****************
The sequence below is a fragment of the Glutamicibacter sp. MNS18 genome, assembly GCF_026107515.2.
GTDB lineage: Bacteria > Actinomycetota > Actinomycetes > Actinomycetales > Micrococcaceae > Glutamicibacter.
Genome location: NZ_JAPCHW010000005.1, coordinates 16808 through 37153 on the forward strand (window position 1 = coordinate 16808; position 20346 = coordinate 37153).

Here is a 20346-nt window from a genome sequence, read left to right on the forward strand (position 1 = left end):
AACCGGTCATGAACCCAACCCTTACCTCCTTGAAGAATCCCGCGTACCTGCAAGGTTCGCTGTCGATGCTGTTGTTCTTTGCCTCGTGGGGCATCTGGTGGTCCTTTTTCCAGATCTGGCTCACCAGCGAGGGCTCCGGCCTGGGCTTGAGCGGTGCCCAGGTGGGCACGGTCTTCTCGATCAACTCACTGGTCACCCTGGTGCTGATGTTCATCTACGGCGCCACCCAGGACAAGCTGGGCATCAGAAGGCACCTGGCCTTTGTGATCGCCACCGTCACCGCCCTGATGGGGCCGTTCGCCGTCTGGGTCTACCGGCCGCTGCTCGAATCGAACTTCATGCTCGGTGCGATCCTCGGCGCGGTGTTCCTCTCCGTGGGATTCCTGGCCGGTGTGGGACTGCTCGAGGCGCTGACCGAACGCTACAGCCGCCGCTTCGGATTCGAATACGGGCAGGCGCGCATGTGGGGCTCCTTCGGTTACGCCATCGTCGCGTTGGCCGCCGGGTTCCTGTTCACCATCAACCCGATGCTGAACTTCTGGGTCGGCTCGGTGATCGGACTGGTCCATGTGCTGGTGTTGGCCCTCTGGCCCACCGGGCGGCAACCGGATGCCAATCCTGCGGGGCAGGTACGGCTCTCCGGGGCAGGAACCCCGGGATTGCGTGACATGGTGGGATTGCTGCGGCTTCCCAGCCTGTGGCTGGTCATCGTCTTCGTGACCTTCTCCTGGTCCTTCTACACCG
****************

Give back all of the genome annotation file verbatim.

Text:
The sequence below is a fragment of the Glutamicibacter sp. MNS18 genome, assembly GCF_026107515.2.
GTDB lineage: Bacteria > Actinomycetota > Actinomycetes > Actinomycetales > Micrococcaceae > Glutamicibacter.
Genome location: NZ_JAPCHW010000005.1, coordinates 16808 through 37153 on the forward strand (window position 1 = coordinate 16808; position 20346 = coordinate 37153).

Here is a 20346-nt window from a genome sequence, read left to right on the forward strand (position 1 = left end):
AACCGGTCATGAACCCAACCCTTACCTCCTTGAAGAATCCCGCGTACCTGCAAGGTTCGCTGTCGATGCTGTTGTTCTTTGCCTCGTGGGGCATCTGGTGGTCCTTTTTCCAGATCTGGCTCACCAGCGAGGGCTCCGGCCTGGGCTTGAGCGGTGCCCAGGTGGGCACGGTCTTCTCGATCAACTCACTGGTCACCCTGGTGCTGATGTTCATCTACGGCGCCACCCAGGACAAGCTGGGCATCAGAAGGCACCTGGCCTTTGTGATCGCCACCGTCACCGCCCTGATGGGGCCGTTCGCCGTCTGGGTCTACCGGCCGCTGCTCGAATCGAACTTCATGCTCGGTGCGATCCTCGGCGCGGTGTTCCTCTCCGTGGGATTCCTGGCCGGTGTGGGACTGCTCGAGGCGCTGACCGAACGCTACAGCCGCCGCTTCGGATTCGAATACGGGCAGGCGCGCATGTGGGGCTCCTTCGGTTACGCCATCGTCGCGTTGGCCGCCGGGTTCCTGTTCACCATCAACCCGATGCTGAACTTCTGGGTCGGCTCGGTGATCGGACTGGTCCATGTGCTGGTGTTGGCCCTCTGGCCCACCGGGCGGCAACCGGATGCCAATCCTGCGGGGCAGGTACGGCTCTCCGGGGCAGGAACCCCGGGATTGCGTGACATGGTGGGATTGCTGCGGCTTCCCAGCCTGTGGCTGGTCATCGTCTTCGTGACCTTCTCCTGGTCCTTCTACACCG